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Let $G$ be any group. Form a category $\mathcal{G}$ as follows: object is only one, say *, and morphisms from $*$ to $*$ are the elements of $G$, and composition of morphisms is product of elements of $G$.

Here, the number of morphisms from $*$ to $*$ is equal to $|G|$.

I was trying to see whether co-product exists in this category, and I was feeling that it does not exist, if $|G|$ is at least $2$.

Now by co-product of $*$ with $*$, we mean an object (which should be $*$ only), with a pair of morphisms $x:*\rightarrow *$ and $y:*\rightarrow *$ with following universal property:

if $a:*\rightarrow *$ and $b:*\rightarrow *$ is a pair of morphisms, there exists a unique morphism $\theta:*\rightarrow *$ such that $$x=\theta a \mbox{ and } y=\theta b.$$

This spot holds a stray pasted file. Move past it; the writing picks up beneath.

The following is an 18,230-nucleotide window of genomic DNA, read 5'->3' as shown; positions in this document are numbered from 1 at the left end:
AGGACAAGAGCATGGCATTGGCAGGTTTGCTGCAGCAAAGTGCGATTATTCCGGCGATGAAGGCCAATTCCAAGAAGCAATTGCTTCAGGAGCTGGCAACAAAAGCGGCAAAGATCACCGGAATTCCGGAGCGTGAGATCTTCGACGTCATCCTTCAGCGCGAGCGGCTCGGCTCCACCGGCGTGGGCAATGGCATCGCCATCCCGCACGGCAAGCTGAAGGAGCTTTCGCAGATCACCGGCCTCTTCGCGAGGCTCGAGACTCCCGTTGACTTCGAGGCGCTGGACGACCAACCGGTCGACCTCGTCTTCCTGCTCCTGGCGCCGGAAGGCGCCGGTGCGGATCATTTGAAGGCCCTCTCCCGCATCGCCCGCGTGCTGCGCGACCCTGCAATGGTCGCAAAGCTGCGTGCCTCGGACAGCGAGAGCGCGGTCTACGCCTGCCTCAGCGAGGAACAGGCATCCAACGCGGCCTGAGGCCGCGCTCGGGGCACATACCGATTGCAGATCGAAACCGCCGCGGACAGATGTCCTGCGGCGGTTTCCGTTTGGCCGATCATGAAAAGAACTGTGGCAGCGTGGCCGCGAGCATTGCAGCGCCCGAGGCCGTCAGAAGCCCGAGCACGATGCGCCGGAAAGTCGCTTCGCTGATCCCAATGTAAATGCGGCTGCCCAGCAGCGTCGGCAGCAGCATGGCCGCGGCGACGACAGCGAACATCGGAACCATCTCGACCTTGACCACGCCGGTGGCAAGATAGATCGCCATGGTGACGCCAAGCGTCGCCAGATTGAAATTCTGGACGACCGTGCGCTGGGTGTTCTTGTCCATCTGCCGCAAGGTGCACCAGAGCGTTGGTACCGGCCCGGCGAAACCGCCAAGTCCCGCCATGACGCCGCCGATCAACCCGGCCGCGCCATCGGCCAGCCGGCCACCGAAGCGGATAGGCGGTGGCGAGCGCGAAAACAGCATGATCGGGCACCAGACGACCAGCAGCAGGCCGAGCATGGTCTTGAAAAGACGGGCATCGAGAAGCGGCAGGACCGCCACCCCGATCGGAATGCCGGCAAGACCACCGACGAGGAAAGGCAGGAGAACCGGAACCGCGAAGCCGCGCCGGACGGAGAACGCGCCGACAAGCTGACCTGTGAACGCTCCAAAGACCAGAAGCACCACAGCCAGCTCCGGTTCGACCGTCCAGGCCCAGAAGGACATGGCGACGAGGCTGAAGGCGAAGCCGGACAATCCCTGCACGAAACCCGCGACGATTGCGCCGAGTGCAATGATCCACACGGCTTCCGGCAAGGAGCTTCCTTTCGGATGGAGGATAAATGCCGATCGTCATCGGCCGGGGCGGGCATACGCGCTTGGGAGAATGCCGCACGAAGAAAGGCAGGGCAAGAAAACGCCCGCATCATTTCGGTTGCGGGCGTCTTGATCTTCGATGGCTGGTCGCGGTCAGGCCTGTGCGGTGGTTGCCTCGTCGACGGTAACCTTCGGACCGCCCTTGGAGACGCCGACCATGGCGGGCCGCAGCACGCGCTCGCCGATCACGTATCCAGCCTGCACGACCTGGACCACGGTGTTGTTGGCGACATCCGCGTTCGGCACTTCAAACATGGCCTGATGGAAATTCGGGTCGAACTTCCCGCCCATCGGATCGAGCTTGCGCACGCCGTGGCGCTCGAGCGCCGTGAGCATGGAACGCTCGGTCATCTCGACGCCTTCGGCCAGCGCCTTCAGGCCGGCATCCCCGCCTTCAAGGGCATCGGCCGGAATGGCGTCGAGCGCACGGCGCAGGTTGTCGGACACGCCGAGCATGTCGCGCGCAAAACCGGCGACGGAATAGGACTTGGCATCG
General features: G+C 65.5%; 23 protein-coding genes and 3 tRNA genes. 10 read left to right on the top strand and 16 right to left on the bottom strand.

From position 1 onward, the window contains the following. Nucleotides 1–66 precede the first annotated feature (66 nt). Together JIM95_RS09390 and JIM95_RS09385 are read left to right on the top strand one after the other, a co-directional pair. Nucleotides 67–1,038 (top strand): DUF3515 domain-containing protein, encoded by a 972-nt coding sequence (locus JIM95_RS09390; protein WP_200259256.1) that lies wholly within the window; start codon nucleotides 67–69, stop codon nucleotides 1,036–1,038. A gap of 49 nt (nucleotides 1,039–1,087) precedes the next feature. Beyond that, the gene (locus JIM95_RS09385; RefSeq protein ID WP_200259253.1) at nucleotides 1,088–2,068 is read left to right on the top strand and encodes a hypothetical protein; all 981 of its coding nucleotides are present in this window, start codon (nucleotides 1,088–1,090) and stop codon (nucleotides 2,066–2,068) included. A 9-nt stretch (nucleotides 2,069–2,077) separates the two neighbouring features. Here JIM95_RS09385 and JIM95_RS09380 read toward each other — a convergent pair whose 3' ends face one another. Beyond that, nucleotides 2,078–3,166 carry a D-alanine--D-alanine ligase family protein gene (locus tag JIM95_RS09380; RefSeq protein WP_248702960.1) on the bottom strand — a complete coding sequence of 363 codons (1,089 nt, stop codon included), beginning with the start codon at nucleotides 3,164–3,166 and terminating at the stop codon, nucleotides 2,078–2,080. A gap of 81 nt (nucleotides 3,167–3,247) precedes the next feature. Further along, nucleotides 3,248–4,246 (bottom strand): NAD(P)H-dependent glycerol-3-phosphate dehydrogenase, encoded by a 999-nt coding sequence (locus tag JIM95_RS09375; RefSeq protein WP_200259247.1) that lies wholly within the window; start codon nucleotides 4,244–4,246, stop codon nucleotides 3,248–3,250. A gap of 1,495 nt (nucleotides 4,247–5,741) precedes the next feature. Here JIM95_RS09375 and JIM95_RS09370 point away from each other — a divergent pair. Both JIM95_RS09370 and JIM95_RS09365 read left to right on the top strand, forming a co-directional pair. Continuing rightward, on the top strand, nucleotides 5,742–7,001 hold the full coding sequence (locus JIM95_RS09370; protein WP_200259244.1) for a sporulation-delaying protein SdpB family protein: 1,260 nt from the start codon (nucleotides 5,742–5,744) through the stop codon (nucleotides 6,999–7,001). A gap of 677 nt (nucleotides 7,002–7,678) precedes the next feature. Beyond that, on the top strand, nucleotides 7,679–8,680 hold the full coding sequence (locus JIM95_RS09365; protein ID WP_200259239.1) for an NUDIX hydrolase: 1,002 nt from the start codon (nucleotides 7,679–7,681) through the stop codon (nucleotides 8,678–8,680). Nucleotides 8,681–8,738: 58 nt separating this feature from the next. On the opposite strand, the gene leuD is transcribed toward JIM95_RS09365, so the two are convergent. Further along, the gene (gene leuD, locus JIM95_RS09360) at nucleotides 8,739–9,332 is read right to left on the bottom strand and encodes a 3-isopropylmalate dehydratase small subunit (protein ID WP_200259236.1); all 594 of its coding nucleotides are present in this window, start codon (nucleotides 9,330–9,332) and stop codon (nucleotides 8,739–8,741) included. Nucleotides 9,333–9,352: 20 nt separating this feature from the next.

Now $|G|$ is at least $2$, so (i) If morphisms $x$ and $y$ are same, then consider $a$ and $b$ distinct, last equation gives contradiction. (ii) If morphisms $x$ and $y$ are distinct, choose morphisms $a$ and $b$ to be same, again contradiction. So co-product of $*$ with $*$ does not exists in $\mathcal{G}$.

Is this justification correct? If yes, then considering opposite category, we can conclude that product does not exist in this category. Am I correct?

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    $\begingroup$ Yes to all questions. $\endgroup$ – Ittay Weiss Sep 24 '16 at 3:58
  • $\begingroup$ Thanks for convincing. $\endgroup$ – p Groups Sep 24 '16 at 7:40

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